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The Death of the Mermaid
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The Death of the Mermaid -Acrylic on canvas 60 x 60 cm (2021)

We contaminated the ocean, the mermaid died, there was no fairy tail anymore!

About The Artist

Beijing-born artist LU MENG, acrylic painting mainly in fantasy,animal and portrait subjects in expressionism and surrealism way.

I had been studying Chinese Traditional Painting since 4year old. Before I completed my master's degree in multimedia from the University of Stirling in the UK,I Used to be a documentary director in China Center Television. Now, I am living and working in Beijing, as a painter,photographer, and promoter of therapeutic art. I mainly work acrylic painting, some of them are recommended by IANGRRY, ART Hole, Artweblist, Mvibe Magazine Artmagazineium, and Artbank. During 2018-2021, I exhibited at Holy Art in London,Disabled Artists' Network CIC in Northern and Post Wave Art Festival in Beijing. So far, some of my artworks are collected in China and in America.


The Death of The Mermaid

Curators Comment

The ocean plays a central role in regulating the Earth’s climate. The IPCC’s 5th Assessment Report (AR5) stated that 93% of the extra energy from the enhanced greenhouse effect had thus far been absorbed by the ocean, with warming now being observed at depths as low as 1,000 m. We land-based creatures may sigh a breath of relief but what about all life below water? This additional absorption of energy puts tremendous thermal stress on all sea life, including one of our most vital underwater ecosystems, our coral reefs, which allow thousands of individual organisms, including fish, crustaceans, corals, anemones, and microorganisms around the world to thrive. Whilst coral reefs serve many roles within the marine ecosystem, they are also important to Earth’s ecosphere. They protect coastlines from the damaging effects of waves and tropical storms as they provide a buffer to wave action and storm surges.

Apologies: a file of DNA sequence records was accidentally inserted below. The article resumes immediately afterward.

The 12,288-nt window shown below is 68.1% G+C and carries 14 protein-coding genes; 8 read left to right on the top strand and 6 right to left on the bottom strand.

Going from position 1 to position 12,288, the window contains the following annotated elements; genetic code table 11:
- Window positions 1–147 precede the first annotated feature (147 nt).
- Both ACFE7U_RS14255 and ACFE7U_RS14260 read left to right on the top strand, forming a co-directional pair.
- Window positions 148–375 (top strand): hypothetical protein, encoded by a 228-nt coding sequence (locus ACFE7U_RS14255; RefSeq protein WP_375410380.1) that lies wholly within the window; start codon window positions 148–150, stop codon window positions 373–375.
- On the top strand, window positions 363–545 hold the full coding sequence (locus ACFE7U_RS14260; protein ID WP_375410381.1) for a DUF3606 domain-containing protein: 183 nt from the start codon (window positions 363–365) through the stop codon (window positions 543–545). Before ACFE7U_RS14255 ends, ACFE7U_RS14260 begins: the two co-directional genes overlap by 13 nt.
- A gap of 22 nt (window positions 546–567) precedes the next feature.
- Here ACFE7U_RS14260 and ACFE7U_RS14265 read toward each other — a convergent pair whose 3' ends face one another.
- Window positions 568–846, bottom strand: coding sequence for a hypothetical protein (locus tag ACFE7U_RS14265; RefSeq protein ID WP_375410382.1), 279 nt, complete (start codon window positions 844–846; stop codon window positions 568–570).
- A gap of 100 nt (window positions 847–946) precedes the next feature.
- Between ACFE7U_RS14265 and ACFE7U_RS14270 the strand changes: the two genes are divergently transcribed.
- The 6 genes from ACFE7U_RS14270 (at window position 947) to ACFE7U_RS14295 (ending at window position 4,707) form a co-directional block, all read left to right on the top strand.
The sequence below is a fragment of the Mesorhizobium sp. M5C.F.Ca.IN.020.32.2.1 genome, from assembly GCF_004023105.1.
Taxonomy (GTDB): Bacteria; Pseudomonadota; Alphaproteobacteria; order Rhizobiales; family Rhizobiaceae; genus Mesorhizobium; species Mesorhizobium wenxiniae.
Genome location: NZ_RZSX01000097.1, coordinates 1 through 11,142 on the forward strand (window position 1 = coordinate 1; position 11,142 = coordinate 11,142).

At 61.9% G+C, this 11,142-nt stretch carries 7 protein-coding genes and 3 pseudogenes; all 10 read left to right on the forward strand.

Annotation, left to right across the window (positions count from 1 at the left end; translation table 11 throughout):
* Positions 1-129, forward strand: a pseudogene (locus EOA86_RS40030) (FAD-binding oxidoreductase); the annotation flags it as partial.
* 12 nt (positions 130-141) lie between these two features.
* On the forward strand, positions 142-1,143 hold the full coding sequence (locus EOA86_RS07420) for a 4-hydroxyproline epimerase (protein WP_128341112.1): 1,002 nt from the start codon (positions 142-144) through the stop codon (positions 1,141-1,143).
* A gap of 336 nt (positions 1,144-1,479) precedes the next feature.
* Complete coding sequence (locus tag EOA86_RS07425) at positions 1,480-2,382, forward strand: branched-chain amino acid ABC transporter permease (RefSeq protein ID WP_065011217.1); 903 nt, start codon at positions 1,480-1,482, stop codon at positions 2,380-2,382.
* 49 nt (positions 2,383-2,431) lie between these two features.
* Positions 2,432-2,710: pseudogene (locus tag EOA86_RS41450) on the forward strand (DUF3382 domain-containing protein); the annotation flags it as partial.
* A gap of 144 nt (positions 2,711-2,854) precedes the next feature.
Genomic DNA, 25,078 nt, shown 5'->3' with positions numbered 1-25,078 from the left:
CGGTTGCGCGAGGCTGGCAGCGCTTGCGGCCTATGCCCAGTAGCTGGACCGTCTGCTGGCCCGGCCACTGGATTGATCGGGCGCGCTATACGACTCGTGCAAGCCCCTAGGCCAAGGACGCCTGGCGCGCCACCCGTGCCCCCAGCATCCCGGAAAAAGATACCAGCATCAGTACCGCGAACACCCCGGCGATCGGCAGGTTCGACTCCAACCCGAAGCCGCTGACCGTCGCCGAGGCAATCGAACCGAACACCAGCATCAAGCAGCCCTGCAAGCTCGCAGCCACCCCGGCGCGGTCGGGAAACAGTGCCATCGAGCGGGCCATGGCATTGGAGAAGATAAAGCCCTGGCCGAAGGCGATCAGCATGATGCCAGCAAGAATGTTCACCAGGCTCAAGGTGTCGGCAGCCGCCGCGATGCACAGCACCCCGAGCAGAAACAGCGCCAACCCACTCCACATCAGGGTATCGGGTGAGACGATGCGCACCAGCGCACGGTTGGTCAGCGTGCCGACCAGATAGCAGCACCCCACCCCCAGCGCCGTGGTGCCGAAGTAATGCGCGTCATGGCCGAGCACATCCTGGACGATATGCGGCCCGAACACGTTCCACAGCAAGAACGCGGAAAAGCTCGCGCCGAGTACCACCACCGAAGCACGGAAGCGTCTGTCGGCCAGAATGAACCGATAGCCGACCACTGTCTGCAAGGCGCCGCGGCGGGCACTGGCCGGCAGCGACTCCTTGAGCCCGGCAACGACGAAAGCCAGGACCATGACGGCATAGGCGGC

It’s not only the coral reefs though that suffer the negative effects of the GHG effect. The ocean’s energy absorption also leads to increased ocean stratification i.e., the prevention of water mixing due to different properties of water masses, which in turn leads to changes in ocean current regimes and expansion of depleted oxygen zones. This is a perfect example of one of climate change’s domino effects. As ocean currents and oxygen-depleted zones change, the geographical ranges of marine species change as well as in their diversity and abundance of species communities. The changing ocean currents trigger not only significant changes in global weather patterns with extreme events increasing in frequency but more concerningly, it’s been observed that the Atlantic Meridional Overturning Circulation (AMOC) that transports water across the planet's oceans, including the Atlantic, Pacific, and Indian shows signs of slowing down. The AMOC is a large system of ocean currents that act like a conveyor belt that is driven by differences in temperature and salt content – and as ocean temperatures change, and glacier melt changes the salt content of our oceans – we will topple over further dominos….

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